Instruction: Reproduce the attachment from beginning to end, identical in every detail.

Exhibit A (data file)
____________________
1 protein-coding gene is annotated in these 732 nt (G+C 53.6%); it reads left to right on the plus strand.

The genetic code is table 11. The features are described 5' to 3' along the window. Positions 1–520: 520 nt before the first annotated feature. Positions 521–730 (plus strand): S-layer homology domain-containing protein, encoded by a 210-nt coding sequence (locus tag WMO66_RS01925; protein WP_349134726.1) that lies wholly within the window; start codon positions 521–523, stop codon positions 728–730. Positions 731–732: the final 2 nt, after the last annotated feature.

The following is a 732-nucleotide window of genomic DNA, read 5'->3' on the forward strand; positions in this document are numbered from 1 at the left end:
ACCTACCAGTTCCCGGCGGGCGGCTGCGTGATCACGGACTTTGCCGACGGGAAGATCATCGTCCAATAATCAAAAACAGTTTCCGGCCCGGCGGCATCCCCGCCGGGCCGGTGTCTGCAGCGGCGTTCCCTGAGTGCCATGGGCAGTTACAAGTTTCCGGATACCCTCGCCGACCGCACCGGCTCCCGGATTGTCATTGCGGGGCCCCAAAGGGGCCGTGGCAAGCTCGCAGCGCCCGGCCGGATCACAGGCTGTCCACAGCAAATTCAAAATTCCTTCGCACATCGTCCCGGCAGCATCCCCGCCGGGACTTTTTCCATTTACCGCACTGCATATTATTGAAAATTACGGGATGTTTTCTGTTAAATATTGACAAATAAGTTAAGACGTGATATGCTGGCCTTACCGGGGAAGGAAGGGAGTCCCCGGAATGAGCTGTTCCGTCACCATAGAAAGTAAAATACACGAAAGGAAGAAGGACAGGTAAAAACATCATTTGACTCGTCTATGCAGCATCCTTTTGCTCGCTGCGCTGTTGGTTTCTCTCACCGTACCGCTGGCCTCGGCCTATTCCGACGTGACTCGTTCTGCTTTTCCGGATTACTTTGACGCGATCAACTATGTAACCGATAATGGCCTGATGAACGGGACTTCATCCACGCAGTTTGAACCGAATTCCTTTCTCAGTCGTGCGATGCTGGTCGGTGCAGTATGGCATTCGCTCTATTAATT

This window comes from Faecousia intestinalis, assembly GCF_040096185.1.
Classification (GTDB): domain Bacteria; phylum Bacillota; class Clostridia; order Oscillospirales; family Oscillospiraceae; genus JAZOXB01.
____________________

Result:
1 protein-coding gene is annotated in these 732 nt (G+C 53.6%); it reads left to right on the plus strand.

The genetic code is table 11. The features are described 5' to 3' along the window. Positions 1–520: 520 nt before the first annotated feature. Positions 521–730 (plus strand): S-layer homology domain-containing protein, encoded by a 210-nt coding sequence (locus tag WMO66_RS01925; protein WP_349134726.1) that lies wholly within the window; start codon positions 521–523, stop codon positions 728–730. Positions 731–732: the final 2 nt, after the last annotated feature.

The following is a 732-nucleotide window of genomic DNA, read 5'->3' on the forward strand; positions in this document are numbered from 1 at the left end:
ACCTACCAGTTCCCGGCGGGCGGCTGCGTGATCACGGACTTTGCCGACGGGAAGATCATCGTCCAATAATCAAAAACAGTTTCCGGCCCGGCGGCATCCCCGCCGGGCCGGTGTCTGCAGCGGCGTTCCCTGAGTGCCATGGGCAGTTACAAGTTTCCGGATACCCTCGCCGACCGCACCGGCTCCCGGATTGTCATTGCGGGGCCCCAAAGGGGCCGTGGCAAGCTCGCAGCGCCCGGCCGGATCACAGGCTGTCCACAGCAAATTCAAAATTCCTTCGCACATCGTCCCGGCAGCATCCCCGCCGGGACTTTTTCCATTTACCGCACTGCATATTATTGAAAATTACGGGATGTTTTCTGTTAAATATTGACAAATAAGTTAAGACGTGATATGCTGGCCTTACCGGGGAAGGAAGGGAGTCCCCGGAATGAGCTGTTCCGTCACCATAGAAAGTAAAATACACGAAAGGAAGAAGGACAGGTAAAAACATCATTTGACTCGTCTATGCAGCATCCTTTTGCTCGCTGCGCTGTTGGTTTCTCTCACCGTACCGCTGGCCTCGGCCTATTCCGACGTGACTCGTTCTGCTTTTCCGGATTACTTTGACGCGATCAACTATGTAACCGATAATGGCCTGATGAACGGGACTTCATCCACGCAGTTTGAACCGAATTCCTTTCTCAGTCGTGCGATGCTGGTCGGTGCAGTATGGCATTCGCTCTATTAATT

This window comes from Faecousia intestinalis, assembly GCF_040096185.1.
Classification (GTDB): domain Bacteria; phylum Bacillota; class Clostridia; order Oscillospirales; family Oscillospiraceae; genus JAZOXB01.